Presentation on theme: "Ch. 1 – Matter and Its Properties. Scientific Method Steps Ask a __________________________ Observe and collect data Formulate a hypothesis (a."— Presentation transcript:
Scientific Method Steps Ask a __________________________ Observe and collect data Formulate a hypothesis (a testable if-then statement). The hypothesis serves as a basis for making predictions and for carrying out further experiments. Test your ______________________ – Requires experimentation that provides data to support or refute your hypothesis.
Terms to Know Law vs. theory Scientific (natural) _____________: a general statement based on the observed behavior of matter to which no exceptions are known. __________________: a broad generalization that explains a body of facts or phenomena. Quantitative vs. qualitative data Quantitative: numerical (__________________________________) Qualitative: descriptive (___________________________________)
Properties & Changes in Matter Extensive vs. Intensive Physical vs. Chemical
A. Extensive vs. Intensive Extensive Property depends on the amount of matter present Intensive Property depends on the identity of substance, not the amount
A. Extensive vs. Intensive Examples: boiling point volume mass density conductivity intensive extensive intensive
B. Physical vs. Chemical Physical Property can be observed without changing the identity of the substance Chemical Property describes the ability of a substance to undergo changes in identity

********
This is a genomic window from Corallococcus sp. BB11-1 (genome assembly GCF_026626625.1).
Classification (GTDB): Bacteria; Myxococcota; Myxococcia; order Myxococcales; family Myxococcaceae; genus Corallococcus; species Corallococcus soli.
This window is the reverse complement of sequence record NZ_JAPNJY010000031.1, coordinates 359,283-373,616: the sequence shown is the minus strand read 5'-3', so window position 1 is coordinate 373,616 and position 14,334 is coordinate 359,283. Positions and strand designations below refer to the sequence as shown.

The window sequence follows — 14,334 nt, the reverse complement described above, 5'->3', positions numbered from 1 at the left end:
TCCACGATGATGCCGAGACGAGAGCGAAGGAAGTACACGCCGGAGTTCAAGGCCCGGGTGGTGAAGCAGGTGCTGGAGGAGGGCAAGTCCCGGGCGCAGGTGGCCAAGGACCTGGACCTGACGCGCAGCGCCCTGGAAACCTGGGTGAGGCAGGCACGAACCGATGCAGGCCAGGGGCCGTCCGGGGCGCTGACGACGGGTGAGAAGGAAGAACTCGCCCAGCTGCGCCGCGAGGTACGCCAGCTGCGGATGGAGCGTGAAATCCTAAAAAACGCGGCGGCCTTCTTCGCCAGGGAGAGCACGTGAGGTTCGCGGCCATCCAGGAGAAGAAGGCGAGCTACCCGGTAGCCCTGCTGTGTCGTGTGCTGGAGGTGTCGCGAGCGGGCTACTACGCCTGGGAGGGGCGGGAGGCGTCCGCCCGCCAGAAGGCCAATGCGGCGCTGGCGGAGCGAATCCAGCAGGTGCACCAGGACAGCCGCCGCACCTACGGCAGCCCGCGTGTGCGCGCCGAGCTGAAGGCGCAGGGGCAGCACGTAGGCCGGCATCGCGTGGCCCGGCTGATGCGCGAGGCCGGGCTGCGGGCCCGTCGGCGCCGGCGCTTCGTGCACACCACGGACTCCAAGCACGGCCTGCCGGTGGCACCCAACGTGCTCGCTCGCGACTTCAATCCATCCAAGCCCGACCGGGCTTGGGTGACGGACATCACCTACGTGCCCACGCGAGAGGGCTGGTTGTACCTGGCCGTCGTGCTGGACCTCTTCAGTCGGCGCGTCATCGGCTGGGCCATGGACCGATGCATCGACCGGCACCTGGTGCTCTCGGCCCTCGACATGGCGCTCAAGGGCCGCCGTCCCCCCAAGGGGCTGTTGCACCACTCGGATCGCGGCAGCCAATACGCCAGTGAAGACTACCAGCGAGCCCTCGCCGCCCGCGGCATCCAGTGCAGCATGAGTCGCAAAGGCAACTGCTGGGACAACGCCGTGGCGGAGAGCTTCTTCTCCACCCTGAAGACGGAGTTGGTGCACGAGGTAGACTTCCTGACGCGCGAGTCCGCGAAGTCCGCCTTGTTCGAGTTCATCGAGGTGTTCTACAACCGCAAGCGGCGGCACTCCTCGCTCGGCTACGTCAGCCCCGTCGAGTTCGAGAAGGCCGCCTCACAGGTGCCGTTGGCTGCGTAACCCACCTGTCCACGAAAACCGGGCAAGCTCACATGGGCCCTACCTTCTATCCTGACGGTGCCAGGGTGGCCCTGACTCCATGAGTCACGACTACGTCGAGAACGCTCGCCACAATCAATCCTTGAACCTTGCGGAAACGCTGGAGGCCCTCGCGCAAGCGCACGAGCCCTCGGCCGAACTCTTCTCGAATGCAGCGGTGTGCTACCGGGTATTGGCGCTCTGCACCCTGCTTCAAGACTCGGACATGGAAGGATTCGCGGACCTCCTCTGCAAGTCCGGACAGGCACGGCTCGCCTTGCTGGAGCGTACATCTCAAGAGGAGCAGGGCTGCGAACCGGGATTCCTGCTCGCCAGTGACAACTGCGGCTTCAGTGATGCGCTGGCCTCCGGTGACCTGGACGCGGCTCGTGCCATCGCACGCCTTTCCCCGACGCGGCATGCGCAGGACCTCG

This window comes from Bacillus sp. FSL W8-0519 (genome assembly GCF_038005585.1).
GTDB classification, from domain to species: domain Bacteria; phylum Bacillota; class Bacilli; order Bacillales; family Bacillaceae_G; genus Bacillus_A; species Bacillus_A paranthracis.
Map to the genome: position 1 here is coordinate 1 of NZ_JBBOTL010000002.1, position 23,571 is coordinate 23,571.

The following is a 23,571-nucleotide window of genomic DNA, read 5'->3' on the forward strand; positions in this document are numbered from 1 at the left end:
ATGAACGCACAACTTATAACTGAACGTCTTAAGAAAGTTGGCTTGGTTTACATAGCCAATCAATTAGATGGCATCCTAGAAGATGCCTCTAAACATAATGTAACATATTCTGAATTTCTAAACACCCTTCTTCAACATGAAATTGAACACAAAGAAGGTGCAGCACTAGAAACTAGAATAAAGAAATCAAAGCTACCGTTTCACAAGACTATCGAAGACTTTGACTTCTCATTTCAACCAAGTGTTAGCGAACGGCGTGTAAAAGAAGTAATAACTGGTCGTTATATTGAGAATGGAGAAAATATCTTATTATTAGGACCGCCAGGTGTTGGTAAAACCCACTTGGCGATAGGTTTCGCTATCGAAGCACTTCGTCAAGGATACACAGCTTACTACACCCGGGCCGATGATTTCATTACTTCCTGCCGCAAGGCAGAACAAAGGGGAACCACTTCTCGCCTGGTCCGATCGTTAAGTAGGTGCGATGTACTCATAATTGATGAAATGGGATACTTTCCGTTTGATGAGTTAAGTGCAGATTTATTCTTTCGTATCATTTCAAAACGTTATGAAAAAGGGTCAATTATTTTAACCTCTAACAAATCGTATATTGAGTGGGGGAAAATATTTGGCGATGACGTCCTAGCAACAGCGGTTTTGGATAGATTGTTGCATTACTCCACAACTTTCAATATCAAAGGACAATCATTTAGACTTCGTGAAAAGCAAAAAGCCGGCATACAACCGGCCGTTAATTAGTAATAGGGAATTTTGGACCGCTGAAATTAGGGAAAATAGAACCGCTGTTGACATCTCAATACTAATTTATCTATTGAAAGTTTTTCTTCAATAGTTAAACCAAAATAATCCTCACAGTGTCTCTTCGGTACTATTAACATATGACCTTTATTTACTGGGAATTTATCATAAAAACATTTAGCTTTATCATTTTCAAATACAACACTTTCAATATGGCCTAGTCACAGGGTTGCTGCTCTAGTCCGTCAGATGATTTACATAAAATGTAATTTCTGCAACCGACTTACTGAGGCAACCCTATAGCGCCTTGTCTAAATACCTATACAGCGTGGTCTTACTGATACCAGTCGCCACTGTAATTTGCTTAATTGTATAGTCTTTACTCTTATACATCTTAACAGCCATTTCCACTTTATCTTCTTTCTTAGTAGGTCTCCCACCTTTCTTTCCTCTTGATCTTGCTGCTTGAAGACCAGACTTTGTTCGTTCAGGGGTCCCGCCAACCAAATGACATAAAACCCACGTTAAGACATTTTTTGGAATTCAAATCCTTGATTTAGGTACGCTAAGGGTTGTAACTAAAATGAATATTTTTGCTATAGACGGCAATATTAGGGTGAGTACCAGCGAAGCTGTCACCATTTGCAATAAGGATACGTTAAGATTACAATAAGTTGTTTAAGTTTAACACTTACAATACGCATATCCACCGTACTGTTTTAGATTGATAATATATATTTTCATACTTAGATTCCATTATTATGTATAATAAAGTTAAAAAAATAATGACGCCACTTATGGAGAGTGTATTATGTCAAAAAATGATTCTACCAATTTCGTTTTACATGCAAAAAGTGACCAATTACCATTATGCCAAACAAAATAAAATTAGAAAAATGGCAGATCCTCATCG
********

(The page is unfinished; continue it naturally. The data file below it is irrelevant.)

B. Physical vs. Chemical Examples: melting point flammable density magnetic tarnishes in air physical chemical physical chemical
B. Physical vs. Chemical Physical Change changes the form of a substance without changing its identity properties remain the same
B. Physical vs. Chemical Chemical Change changes the identity of a substance products have different properties
B. Physical vs. Chemical Signs of a Chemical Change change in color or odor formation of a gas formation of a precipitate (solid) change in light or heat
B. Physical vs. Chemical Examples: rusting iron dissolving in water burning a log melting ice grinding spices chemical physical chemical physical
Ch. 1 - Matter Classification of Matter (p.15-17, 397-398) Matter Flowchart Pure Substances Mixtures
A. Matter Flowchart MATTER Can it be physically separated? Homogeneous Mixture (solution) Heterogeneous MixtureCompoundElement MIXTUREPURE SUBSTANCE yes no Can it be chemically decomposed? noyes Is the composition uniform? noyes ColloidsSuspensions
A. Matter Flowchart Examples: graphite pepper sugar (sucrose) paint soda element hetero. mixture compound hetero. mixture solution
B. Pure Substances Element composed of identical atoms EX: copper wire, aluminum foil
B. Pure Substances Compound composed of 2 or more elements in a fixed ratio properties differ from those of individual elements EX: table salt (NaCl)
B. Pure Substances Law of Definite Composition A given compound always contains the same, fixed ratio of elements. Law of Multiple Proportions Elements can combine in different ratios to form different compounds.
B. Pure Substances For example… Two different compounds, each has a definite composition.
C. Mixtures Variable combination of 2 or more pure substances. HeterogeneousHomogeneous
C. Mixtures Solution homogeneous very small particles no Tyndall effect Tyndall Effect particles don’t settle EX: rubbing alcohol